The Doctoral Dilemma for a Campus Graduate Student
Friday, February 12, 2010
Category: Opinion > Op-Eds
The Ph.D. program remains a quagmire to most people outside of graduate school. As a Chicano doctoral candidate at UC Berkeley's city and regional planning program, I've become immune to the many intrusive inquiries I receive regarding my progress from family, friends and strangers.
My favorite unsolicited question is, "When are you going to finish?" My second favorite, by a close margin is, "When are you going to get a real job?" While I haven't done any empirical research on people's concern over the plight of doctoral students, I'm willing to bet my Ford pre-doctoral fellowship that most Ph.D. students get asked these same questions after completing the first few years.
While many students who attend the university can't wait to finish their bachelor's degree before entering the job market (or what's left of it), some decide (or their parents decide for them) to pursue graduate and professional schools. Most graduate schools consist of terminal degrees, where after 2 to 3 years, a successful student either receives master's (M.A.), business (M.BA.) or law degree (J.D.).
Fewer students, however, pursue medical and Ph.D. programs, which can take up to 6 to 10 years after the B.A., depending on the field of study and field requirements.
In the case of the M.D., most people can see the logic behind pre-med's taking courses, completing exams and doing internships before actually practicing medicine. No rational patient would accept anything less from her or his doctor. We feel secure when we see a copy of our doctor's medical degree from UCLA or Harvard "humbly" displayed on their wall as if they won an Oscar or Grammy.
But in the case of the Ph.D. program, there seems to be much confusion coming from most people, including those who received other graduate and professional degrees. Once again, people return to the same broken record: Why are you taking so long to finish?
The underlying assumption here is that isolated activities like reading, researching and writing don't represent "real work" in a capitalist society, where there doesn't exist an exchange of labor power for wages. (This is not to say that we don't have too many doctoral students and professors who engage in esoteric research confined to the Ivory Tower.) Nevertheless, the mob demands that you stop with these "trivial" matters and get a "real job!"
Apart from the invasion of privacy issue, I understand this sentiment to some degree since in this society we are judged by how much money we make and our social status. For example, when we meet strangers we often want to know, out of curiosity, what people do for a living and treat them accordingly. Individuals generally speak to their doctor or lawyer (especially if their in deep legal trouble) with respect and admiration for their knowledge and expertise. On the other hand, when it comes to hired help, like domestic workers or gardeners, many people "talk down" to these mostly immigrant workers, barking orders at them without the same respect accorded to the mostly, non-Latino professionals.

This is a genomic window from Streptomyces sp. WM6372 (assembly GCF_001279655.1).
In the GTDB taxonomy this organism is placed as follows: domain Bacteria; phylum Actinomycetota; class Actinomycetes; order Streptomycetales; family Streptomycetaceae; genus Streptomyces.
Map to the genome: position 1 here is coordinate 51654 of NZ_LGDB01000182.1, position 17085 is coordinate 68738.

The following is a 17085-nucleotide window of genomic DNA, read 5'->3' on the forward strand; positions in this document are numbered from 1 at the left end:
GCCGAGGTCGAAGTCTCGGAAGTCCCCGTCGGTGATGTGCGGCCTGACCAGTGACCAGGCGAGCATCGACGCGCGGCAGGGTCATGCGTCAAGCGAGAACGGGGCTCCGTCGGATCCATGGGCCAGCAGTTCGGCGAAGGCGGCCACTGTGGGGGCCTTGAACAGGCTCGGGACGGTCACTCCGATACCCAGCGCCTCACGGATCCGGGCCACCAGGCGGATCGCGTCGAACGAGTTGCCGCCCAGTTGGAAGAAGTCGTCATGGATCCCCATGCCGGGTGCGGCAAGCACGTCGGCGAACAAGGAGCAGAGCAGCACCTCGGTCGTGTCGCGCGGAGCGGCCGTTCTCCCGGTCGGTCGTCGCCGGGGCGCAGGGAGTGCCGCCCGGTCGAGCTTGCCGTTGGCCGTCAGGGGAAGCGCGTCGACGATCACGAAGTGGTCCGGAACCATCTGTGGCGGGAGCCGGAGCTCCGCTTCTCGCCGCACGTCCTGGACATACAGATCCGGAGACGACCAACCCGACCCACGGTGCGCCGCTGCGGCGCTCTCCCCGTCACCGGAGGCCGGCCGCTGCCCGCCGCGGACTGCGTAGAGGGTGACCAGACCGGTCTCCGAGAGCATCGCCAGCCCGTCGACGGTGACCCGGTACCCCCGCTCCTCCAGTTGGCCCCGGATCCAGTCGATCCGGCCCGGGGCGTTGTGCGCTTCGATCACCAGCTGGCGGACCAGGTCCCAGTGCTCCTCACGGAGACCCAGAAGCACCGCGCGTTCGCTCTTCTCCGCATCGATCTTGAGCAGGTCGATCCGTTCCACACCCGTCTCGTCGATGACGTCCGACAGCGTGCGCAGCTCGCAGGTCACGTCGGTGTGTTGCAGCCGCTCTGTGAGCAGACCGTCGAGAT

In my particular case, after completing my B.A. and M.A. from UCLA, I'm now entering my final year of my Ph.D. program at Berkeley and constantly have to deal with people's preoccupation with what I actually do for living. I sometimes feel like I'm being lumped into the "Jersey Shore" MTV cast, where I'm partying without a worry in life like "The Situation" or "Snooki."
Fortunately for me, I come from ELA housing projects and don't allow for people's intrusive comments (some are sincere) about what I do or what I should be doing impact my self-esteem.
Also, having someone to come to my defense and educate others regarding the rigorous nature of a doctoral program and what I intend to do with my degree helps me to focus on my research. I'm speaking of my wife Antonia, whom I refer to as a "wise Chicana," since she originally encouraged me to pursue my Ph.D. after spending many years working as a community organizer in defense of marginalized communities in America's barrios.
Finally, I can't wait for someone to ask me one more time, "Hey, Alvaro, when are you getting a real job?" My response: "That's soon-to-be Dr. Huerta, for you."
Alvaro Huerta is a graduate student of city and regional planning at UC Berkeley. Reply to email@example.com.
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